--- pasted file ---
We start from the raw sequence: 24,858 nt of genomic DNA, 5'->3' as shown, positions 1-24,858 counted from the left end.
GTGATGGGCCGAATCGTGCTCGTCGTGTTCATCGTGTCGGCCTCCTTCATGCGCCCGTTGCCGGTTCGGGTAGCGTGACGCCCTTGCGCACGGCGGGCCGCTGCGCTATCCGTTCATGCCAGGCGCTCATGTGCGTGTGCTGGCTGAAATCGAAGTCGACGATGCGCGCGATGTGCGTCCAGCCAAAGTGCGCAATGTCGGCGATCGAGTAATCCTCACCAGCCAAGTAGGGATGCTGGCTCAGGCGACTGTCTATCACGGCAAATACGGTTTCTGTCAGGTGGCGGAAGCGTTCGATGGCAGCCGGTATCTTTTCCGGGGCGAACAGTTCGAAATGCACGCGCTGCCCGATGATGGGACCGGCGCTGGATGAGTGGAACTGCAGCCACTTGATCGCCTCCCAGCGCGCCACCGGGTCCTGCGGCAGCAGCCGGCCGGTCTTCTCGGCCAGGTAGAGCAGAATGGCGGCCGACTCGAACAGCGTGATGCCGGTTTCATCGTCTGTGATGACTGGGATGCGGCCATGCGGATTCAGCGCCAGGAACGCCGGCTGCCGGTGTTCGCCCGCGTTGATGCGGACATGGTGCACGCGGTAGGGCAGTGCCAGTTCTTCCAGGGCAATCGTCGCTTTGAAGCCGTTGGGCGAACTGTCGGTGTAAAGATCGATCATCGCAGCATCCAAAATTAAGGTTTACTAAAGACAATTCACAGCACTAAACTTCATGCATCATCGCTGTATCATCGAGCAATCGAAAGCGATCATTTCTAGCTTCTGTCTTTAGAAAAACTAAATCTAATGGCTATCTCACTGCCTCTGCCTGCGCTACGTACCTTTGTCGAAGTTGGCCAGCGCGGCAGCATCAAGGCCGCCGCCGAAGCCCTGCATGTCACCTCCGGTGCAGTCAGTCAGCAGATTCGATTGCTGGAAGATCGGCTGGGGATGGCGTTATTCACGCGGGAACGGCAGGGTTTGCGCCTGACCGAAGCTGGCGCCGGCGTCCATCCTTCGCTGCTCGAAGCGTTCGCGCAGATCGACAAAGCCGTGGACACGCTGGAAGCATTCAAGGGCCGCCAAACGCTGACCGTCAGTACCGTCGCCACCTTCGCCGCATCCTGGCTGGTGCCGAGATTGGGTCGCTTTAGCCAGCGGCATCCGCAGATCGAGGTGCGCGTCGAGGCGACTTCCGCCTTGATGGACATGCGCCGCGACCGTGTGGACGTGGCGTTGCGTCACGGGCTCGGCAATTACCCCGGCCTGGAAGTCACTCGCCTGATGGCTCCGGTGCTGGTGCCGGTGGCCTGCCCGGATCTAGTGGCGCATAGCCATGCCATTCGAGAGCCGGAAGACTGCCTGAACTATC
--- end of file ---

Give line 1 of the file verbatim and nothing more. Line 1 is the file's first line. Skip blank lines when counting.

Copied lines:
We start from the raw sequence: 24,858 nt of genomic DNA, 5'->3' as shown, positions 1-24,858 counted from the left end.